INTERBALL-2: Capturing the aurora borealis with UVAI

Launch: August 29, 1996
Status: Inactive

 

In 1996, Canada placed a highly specialized camera, the auroral ultra-violet imager ((UVAI)), aboard the Russian satellite Interball-2 to study the aurora borealis. UVAI's mission was to take photos of the Arctic region to improve our understanding of space weather and the aurora borealis. Leroy Cogger of the University of Calgary's Institute for Space Research was in charge of the Canadian team that gathered and analyzed the ultraviolet images acquired by UVAI. The camera was built by Cal Corporation of Ottawa.

Interball-2 had an elliptical orbit some 20,000 km above the Earth, so scientists photographed the entire region where auroras occurred, rather than just part of it. And they were able to take photos even when the weather was bad.

Interball was a program of the Russian Space Agency (Roscosmos), part of active international cooperation in the mid 90s. Its objective was to study the Sun's influence on magnetic phenomena around the Earth by observing the surrounding region of space.

There are many potential benefits in studying the northern lights. Space storms cause various problems: they can garble long-distance communications and damage orbiting satellites. Storms often cause heavy financial and technological losses. In 1994, a violent magnetic storm put Canada's Anik satellites out of commission for several days, cutting off information transmission to Canada's print and electronic media. In 1989, a magnetic storm caused a massive power outage that plunged Quebec into darkness for several hours.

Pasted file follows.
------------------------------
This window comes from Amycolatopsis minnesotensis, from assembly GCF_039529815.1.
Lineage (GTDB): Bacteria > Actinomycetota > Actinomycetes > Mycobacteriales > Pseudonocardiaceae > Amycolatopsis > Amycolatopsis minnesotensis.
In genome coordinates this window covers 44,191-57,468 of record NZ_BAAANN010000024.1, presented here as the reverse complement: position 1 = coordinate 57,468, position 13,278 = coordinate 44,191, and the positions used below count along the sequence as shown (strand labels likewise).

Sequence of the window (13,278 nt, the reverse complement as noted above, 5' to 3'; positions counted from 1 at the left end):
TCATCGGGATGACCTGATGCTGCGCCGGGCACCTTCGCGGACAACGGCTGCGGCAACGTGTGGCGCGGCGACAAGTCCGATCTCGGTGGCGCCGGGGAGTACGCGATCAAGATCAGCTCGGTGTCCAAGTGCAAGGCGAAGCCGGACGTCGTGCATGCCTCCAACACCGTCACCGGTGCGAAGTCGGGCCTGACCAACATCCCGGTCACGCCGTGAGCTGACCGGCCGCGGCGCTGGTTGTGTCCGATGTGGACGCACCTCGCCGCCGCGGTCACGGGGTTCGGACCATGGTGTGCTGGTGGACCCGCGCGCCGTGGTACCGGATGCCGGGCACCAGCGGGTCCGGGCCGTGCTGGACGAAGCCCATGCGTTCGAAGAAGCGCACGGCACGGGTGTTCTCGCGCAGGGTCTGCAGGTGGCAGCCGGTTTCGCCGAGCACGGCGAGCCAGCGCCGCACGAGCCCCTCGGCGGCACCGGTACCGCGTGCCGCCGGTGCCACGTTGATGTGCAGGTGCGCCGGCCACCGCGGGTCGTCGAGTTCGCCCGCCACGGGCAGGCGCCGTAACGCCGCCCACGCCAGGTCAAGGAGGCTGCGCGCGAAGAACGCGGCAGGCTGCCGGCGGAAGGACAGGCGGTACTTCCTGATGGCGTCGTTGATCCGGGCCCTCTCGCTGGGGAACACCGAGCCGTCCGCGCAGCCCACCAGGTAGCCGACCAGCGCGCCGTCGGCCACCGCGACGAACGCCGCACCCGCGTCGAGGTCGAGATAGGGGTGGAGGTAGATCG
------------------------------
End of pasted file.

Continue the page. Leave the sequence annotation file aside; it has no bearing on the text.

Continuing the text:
Larger image magnetic storm.

A magnetic storm over Northern Canada and Greenland. This figure shows the relative fields of view of the two cameras of UVAI. By superimposing the images, we get a scaled view of the storm and the whole auroral oval.
(Credit : Greg Enno, University of Calgary)

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Graphic images expressing some of the data collected by UVAI. The scientists can analyze them and compare them with other images.
(Credit : Greg Enno, University of Calgary)

Larger image showing auroras and magnetic storms over northern Canada.

Composite image of the Northern Lights oval with a magnetic space storm over northern Canada. The inset was photographed on March 1, 1997. It has been colour-coded to show the intensity of the aurora.
(Credit : Greg Enno, University of Calgary)